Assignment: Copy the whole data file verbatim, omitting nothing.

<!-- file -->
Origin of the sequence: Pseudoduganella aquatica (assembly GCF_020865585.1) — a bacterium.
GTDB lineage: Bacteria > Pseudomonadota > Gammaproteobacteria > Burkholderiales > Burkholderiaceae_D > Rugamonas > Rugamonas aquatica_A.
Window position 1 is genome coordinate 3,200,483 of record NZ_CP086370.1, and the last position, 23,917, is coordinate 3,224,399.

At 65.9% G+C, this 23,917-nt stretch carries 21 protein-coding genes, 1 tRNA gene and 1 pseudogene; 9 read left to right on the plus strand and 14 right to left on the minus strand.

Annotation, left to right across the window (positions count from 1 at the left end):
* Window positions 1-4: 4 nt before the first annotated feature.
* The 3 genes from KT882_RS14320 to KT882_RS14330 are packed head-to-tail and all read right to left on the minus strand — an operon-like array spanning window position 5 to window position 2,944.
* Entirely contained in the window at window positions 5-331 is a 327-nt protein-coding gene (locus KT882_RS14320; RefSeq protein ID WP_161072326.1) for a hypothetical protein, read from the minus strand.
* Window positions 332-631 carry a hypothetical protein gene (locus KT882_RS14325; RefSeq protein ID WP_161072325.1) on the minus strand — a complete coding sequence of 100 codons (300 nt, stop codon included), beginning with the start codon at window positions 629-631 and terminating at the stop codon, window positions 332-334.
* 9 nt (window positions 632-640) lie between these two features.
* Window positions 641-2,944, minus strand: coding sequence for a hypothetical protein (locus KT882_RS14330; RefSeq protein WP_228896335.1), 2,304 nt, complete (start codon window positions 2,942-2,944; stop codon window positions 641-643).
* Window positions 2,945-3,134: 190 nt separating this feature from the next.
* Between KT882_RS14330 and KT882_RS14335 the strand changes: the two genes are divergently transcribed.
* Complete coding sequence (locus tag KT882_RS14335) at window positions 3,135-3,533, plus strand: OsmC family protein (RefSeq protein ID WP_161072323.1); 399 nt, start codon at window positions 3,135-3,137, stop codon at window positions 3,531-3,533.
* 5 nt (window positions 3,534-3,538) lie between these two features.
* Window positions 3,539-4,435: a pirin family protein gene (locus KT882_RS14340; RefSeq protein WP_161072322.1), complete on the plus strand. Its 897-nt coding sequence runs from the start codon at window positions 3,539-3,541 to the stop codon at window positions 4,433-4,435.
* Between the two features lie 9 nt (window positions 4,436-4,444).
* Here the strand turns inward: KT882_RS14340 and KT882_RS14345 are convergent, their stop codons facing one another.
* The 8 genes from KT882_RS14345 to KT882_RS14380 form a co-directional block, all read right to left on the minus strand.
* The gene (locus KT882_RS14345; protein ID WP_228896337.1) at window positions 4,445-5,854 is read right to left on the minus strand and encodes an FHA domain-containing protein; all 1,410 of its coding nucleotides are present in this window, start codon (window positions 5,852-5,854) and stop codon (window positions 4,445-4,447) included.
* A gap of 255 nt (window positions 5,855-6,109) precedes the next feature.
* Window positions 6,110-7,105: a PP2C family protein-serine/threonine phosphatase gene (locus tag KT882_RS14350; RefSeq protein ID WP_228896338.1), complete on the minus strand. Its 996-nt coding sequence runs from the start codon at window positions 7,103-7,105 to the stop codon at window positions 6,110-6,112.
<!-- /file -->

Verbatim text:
Origin of the sequence: Pseudoduganella aquatica (assembly GCF_020865585.1) — a bacterium.
GTDB lineage: Bacteria > Pseudomonadota > Gammaproteobacteria > Burkholderiales > Burkholderiaceae_D > Rugamonas > Rugamonas aquatica_A.
Window position 1 is genome coordinate 3,200,483 of record NZ_CP086370.1, and the last position, 23,917, is coordinate 3,224,399.

At 65.9% G+C, this 23,917-nt stretch carries 21 protein-coding genes, 1 tRNA gene and 1 pseudogene; 9 read left to right on the plus strand and 14 right to left on the minus strand.

Annotation, left to right across the window (positions count from 1 at the left end):
* Window positions 1-4: 4 nt before the first annotated feature.
* The 3 genes from KT882_RS14320 to KT882_RS14330 are packed head-to-tail and all read right to left on the minus strand — an operon-like array spanning window position 5 to window position 2,944.
* Entirely contained in the window at window positions 5-331 is a 327-nt protein-coding gene (locus KT882_RS14320; RefSeq protein ID WP_161072326.1) for a hypothetical protein, read from the minus strand.
* Window positions 332-631 carry a hypothetical protein gene (locus KT882_RS14325; RefSeq protein ID WP_161072325.1) on the minus strand — a complete coding sequence of 100 codons (300 nt, stop codon included), beginning with the start codon at window positions 629-631 and terminating at the stop codon, window positions 332-334.
* 9 nt (window positions 632-640) lie between these two features.
* Window positions 641-2,944, minus strand: coding sequence for a hypothetical protein (locus KT882_RS14330; RefSeq protein WP_228896335.1), 2,304 nt, complete (start codon window positions 2,942-2,944; stop codon window positions 641-643).
* Window positions 2,945-3,134: 190 nt separating this feature from the next.
* Between KT882_RS14330 and KT882_RS14335 the strand changes: the two genes are divergently transcribed.
* Complete coding sequence (locus tag KT882_RS14335) at window positions 3,135-3,533, plus strand: OsmC family protein (RefSeq protein ID WP_161072323.1); 399 nt, start codon at window positions 3,135-3,137, stop codon at window positions 3,531-3,533.
* 5 nt (window positions 3,534-3,538) lie between these two features.
* Window positions 3,539-4,435: a pirin family protein gene (locus KT882_RS14340; RefSeq protein WP_161072322.1), complete on the plus strand. Its 897-nt coding sequence runs from the start codon at window positions 3,539-3,541 to the stop codon at window positions 4,433-4,435.
* Between the two features lie 9 nt (window positions 4,436-4,444).
* Here the strand turns inward: KT882_RS14340 and KT882_RS14345 are convergent, their stop codons facing one another.
* The 8 genes from KT882_RS14345 to KT882_RS14380 form a co-directional block, all read right to left on the minus strand.
* The gene (locus KT882_RS14345; protein ID WP_228896337.1) at window positions 4,445-5,854 is read right to left on the minus strand and encodes an FHA domain-containing protein; all 1,410 of its coding nucleotides are present in this window, start codon (window positions 5,852-5,854) and stop codon (window positions 4,445-4,447) included.
* A gap of 255 nt (window positions 5,855-6,109) precedes the next feature.
* Window positions 6,110-7,105: a PP2C family protein-serine/threonine phosphatase gene (locus tag KT882_RS14350; RefSeq protein ID WP_228896338.1), complete on the minus strand. Its 996-nt coding sequence runs from the start codon at window positions 7,103-7,105 to the stop codon at window positions 6,110-6,112.